Law tar­gets health threats

Los Angeles Times - - CALIFORNIA - By Tony Bar­boza

Lo­cal air qual­ity of­fi­cials are gain­ing new pow­ers to quickly stop pol­luters when they en­dan­ger peo­ple’s health un­der leg­is­la­tion signed by Gov. Jerry Brown on Monday.

The law, which goes into ef­fect Jan. 1, fol­lows years of frus­tra­tion in com­mu­ni­ties such as Para­mount, Boyle Heights and May­wood — where reg­u­la­tors have strug­gled to stop highly pol­lut­ing op­er­a­tions af­ter dis­cov­er­ing hot spots of Chromium-6, lead and other dan­ger­ous pol­lu­tants.

Cur­rently, air reg­u­la­tors seek­ing or­ders to cur­tail op­er­a­tions that vi­o­late rules and threaten pub­lic health must go through an ad­min­is­tra­tive hear­ing board. The process can take months, while the pol­lu­tion con­tin­ues un­abated.

As a re­sult, res­i­dents “were be­ing told: ‘You are in grave danger, but we can’t do any­thing about it,’ ” said Assem­bly­woman Cristina Gar­cia (D-Bell Gar­dens), who wrote the leg­is­la­tion.

“What we’re say­ing to­day is that when we have im­mi­nent health threats, that trumps the right to do busi­ness,” Gar­cia said.

The new law will give pol­lu­tion con­trol of­fi­cers the power to is­sue im­me­di­ate or­ders to stop pol­lut­ing op­er­a­tions when vi­o­la­tions pose an “im­mi­nent and sub­stan­tial” danger. The or­ders are temporary, pend­ing a hear­ing be­fore an ad­min­is­tra­tive board.

South Coast Air Qual­ity Man­age­ment Dis­trict Exe-

cu­tive Of­fi­cer Wayne Nas­tri wel­comed the leg­is­la­tion as “an im­por­tant new tool to pro­tect pub­lic health.”

The dis­trict, which spon­sored the leg­is­la­tion, has pointed to five re­cent cases where in­ad­e­quate en­force­ment author­ity pre­vented it from tak­ing swift ac­tion to stop a fa­cil­ity’s harm­ful emis­sions.

At Anaplex Corp., a metal-fin­ish­ing fa­cil­ity in Para­mount, it took the South Coast air dis­trict months to se­cure an ad­min­is­tra­tive or­der to cur­tail op­er­a­tions af­ter the car­cino­gen Chromium-6 was de­tected last fall at lev­els up to 350 times nor­mal. The dis­trict has said it would have used the new author­ity to stop dan­ger­ous lev­els of lead from the now­shut­tered bat­tery re­cy­cler Ex­ide Tech­nolo­gies in Ver­non and Chromium-6 from Hix­son Metal Fin­ish­ing in New­port Beach, among other cases.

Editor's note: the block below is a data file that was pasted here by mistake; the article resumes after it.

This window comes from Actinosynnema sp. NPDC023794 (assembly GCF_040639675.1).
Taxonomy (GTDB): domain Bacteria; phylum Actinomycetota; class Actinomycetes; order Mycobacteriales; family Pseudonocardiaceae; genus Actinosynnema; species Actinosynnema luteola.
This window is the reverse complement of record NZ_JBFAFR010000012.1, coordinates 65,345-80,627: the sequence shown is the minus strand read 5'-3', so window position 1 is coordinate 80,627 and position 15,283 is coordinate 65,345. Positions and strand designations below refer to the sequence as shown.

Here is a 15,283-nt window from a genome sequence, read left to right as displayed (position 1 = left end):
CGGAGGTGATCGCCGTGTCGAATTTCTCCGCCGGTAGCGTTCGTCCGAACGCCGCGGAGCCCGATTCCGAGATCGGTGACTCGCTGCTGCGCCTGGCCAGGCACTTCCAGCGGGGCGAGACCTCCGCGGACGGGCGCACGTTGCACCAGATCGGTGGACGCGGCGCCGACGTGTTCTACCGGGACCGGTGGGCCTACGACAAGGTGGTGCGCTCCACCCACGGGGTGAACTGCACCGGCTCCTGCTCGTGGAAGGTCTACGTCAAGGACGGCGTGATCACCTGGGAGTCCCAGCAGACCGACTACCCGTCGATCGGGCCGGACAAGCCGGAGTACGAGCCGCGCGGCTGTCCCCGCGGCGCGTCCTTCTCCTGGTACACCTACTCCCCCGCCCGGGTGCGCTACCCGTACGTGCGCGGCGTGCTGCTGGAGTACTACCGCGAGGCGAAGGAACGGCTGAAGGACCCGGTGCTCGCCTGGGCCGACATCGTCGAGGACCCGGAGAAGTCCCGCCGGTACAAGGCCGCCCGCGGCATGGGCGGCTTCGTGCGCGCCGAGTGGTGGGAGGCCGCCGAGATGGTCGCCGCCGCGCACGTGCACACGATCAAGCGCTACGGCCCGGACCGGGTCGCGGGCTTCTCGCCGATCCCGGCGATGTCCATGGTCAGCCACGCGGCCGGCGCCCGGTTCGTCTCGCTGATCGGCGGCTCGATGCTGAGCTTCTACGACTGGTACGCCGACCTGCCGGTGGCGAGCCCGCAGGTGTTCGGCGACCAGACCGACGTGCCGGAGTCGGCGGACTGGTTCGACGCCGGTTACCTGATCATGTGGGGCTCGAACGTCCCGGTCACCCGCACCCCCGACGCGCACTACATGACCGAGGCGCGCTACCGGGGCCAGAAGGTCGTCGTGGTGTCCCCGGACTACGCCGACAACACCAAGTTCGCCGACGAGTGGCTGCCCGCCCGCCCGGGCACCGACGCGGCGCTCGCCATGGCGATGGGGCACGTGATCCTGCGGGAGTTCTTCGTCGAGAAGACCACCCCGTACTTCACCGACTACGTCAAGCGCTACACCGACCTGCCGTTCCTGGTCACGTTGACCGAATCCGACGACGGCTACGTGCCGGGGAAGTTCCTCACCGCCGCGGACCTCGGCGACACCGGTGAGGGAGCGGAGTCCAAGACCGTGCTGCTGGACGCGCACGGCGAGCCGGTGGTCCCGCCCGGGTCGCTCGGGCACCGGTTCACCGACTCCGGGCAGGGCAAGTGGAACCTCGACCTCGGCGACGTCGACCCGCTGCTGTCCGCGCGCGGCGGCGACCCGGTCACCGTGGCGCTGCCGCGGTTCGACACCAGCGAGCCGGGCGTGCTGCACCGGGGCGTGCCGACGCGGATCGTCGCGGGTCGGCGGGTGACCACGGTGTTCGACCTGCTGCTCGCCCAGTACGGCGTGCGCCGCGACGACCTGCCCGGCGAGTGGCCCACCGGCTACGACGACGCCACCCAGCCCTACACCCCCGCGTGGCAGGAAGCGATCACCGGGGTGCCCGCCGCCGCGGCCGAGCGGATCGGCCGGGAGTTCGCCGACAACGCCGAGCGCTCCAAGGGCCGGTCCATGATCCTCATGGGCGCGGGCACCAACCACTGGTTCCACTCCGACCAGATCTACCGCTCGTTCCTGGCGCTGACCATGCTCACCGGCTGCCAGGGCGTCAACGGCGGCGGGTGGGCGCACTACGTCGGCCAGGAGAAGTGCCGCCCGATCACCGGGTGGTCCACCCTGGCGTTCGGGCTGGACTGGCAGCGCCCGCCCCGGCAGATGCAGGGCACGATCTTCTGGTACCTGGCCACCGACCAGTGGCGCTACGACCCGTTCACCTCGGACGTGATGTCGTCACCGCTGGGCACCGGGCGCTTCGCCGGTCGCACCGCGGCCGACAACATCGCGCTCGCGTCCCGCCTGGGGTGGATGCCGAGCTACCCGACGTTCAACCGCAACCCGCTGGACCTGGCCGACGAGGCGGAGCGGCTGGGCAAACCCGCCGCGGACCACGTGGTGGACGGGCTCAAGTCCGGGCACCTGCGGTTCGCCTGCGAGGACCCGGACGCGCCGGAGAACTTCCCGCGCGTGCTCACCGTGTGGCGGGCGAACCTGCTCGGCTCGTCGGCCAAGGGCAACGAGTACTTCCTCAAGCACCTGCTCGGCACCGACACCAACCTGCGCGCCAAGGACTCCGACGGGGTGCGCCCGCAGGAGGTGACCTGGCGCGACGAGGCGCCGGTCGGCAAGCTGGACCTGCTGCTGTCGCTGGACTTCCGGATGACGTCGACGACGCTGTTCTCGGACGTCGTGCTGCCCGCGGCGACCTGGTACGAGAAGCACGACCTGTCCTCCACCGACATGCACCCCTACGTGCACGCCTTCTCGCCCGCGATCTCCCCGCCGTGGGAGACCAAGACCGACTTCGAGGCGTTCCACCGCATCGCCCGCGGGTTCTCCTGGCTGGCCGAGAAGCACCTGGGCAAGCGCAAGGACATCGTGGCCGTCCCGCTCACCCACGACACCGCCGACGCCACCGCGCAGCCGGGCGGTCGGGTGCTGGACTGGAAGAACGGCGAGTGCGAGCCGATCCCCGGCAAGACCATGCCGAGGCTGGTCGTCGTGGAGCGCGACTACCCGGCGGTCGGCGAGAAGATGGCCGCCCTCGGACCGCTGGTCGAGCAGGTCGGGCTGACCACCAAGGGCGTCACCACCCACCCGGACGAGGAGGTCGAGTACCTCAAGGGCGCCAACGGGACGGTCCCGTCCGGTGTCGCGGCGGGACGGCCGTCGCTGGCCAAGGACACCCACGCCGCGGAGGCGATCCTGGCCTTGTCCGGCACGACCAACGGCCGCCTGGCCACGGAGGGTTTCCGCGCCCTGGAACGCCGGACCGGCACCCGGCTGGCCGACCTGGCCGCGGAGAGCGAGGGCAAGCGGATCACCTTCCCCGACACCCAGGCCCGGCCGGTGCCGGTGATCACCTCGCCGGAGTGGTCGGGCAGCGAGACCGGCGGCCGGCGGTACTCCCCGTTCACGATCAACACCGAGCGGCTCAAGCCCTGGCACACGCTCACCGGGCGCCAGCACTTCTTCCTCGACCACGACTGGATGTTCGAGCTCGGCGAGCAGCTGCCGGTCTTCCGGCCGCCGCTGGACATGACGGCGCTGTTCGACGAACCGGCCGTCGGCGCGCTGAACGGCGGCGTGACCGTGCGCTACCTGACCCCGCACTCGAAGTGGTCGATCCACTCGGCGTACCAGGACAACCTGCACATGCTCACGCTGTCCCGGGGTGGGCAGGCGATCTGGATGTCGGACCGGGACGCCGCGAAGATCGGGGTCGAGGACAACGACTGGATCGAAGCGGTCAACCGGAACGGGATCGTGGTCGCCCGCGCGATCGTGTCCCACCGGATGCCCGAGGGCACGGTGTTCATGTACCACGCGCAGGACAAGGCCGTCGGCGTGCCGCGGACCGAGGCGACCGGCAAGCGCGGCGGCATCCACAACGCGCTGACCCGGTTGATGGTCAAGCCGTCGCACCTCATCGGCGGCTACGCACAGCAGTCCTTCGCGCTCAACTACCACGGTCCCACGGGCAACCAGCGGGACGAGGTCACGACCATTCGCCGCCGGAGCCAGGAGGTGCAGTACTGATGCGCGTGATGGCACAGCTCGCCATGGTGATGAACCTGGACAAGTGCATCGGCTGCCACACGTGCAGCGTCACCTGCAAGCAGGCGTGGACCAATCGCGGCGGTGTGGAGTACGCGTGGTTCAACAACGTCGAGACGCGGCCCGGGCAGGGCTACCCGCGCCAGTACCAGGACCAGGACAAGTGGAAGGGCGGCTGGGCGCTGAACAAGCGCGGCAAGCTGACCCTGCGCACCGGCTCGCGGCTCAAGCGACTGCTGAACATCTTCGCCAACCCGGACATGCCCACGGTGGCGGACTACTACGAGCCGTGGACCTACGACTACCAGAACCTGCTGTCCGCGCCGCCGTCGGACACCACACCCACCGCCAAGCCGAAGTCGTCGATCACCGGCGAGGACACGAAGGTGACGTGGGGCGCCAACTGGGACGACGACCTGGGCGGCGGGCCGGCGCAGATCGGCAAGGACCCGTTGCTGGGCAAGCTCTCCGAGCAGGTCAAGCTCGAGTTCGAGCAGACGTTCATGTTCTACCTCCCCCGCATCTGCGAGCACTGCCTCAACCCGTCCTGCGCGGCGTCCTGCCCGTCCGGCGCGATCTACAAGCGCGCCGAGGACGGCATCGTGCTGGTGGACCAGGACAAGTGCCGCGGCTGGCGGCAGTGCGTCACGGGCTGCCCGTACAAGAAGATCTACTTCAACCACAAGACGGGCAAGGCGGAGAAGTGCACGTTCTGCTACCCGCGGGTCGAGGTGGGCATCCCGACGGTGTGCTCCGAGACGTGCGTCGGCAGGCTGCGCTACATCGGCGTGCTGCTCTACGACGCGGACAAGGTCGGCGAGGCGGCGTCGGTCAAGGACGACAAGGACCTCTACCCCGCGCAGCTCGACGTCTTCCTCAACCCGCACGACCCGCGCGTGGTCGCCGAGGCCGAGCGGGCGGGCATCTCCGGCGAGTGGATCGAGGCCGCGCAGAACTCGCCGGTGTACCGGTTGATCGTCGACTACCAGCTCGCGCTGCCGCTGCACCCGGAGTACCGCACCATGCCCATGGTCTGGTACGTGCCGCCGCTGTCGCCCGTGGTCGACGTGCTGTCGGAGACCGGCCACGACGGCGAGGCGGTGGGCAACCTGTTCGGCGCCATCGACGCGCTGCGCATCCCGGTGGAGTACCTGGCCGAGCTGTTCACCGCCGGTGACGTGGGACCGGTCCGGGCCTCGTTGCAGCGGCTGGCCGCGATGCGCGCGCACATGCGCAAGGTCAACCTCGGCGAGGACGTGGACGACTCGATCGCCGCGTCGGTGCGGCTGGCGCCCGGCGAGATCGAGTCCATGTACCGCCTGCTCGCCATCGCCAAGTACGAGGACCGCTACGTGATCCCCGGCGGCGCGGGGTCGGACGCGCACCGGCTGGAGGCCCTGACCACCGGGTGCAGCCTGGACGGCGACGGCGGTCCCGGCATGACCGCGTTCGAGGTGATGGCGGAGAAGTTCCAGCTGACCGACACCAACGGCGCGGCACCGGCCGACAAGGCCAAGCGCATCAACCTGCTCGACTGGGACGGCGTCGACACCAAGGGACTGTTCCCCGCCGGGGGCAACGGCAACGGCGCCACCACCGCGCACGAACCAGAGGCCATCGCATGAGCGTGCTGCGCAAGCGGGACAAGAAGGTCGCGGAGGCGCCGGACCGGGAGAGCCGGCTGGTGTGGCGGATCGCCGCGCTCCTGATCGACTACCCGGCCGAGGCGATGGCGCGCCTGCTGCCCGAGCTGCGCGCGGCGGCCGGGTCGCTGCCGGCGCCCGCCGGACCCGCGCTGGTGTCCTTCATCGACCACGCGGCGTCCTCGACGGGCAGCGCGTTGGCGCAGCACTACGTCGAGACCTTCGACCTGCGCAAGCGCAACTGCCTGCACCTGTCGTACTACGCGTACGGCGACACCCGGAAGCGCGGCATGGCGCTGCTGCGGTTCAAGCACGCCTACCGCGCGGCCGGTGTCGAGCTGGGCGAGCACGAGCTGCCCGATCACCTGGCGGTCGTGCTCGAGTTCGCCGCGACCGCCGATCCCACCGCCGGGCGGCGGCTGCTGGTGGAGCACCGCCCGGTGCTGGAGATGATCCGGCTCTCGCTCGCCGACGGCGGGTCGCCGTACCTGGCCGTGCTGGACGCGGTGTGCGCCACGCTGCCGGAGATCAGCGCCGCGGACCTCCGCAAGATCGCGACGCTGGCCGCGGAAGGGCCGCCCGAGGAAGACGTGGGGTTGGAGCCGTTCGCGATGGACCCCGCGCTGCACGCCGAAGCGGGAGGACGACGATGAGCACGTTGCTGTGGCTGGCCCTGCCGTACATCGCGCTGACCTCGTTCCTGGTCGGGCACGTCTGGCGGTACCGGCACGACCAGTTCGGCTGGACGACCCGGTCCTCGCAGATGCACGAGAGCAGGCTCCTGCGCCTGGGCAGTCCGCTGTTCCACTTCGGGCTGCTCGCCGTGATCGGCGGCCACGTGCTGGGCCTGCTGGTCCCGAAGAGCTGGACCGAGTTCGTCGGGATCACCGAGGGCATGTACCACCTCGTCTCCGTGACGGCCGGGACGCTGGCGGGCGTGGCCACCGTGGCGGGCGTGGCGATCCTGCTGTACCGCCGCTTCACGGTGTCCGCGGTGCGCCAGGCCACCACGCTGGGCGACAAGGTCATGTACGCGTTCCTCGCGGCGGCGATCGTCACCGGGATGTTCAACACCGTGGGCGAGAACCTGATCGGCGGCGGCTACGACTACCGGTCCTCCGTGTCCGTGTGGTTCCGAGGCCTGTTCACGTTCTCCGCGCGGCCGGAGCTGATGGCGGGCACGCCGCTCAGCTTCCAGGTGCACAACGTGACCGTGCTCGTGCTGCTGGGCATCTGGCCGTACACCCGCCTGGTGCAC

Some in­dus­try groups op­posed the leg­is­la­tion, while cities backed it as giv­ing air districts the tools they need to pro­tect res­i­dents.

Nas­tri said the law “pro­vides ad­di­tional pro­tec­tion for the breath­ing pub­lic and also en­sures due process for any af­fected busi­nesses.”

The new pow­ers come as state law­mak­ers are im­pos­ing re­quire­ments that lo­cal air districts do more to mon­i­tor and re­duce toxic pol­lu­tants. Brown last month signed leg­is­la­tion aimed at im­prov­ing neigh­bor­hoodlevel air qual­ity as part of a deal to ex­tend the state’s cap-and-trade pro­gram to fight cli­mate change.

Stronger en­force­ment author­ity also is key to a $47mil­lion air tox­ics plan that the South Coast dis­trict an­nounced ear­lier this year to find and re­duce emis­sions from the worst-pol­lut­ing fa­cil­i­ties over the next seven years. The ini­tia­tive tar­gets an es­ti­mated 1,100 met­al­pro­cess­ing fa­cil­i­ties that may be re­leas­ing toxic pol­lu­tants such as Chromium-6, lead, arsenic, cad­mium and nickel.

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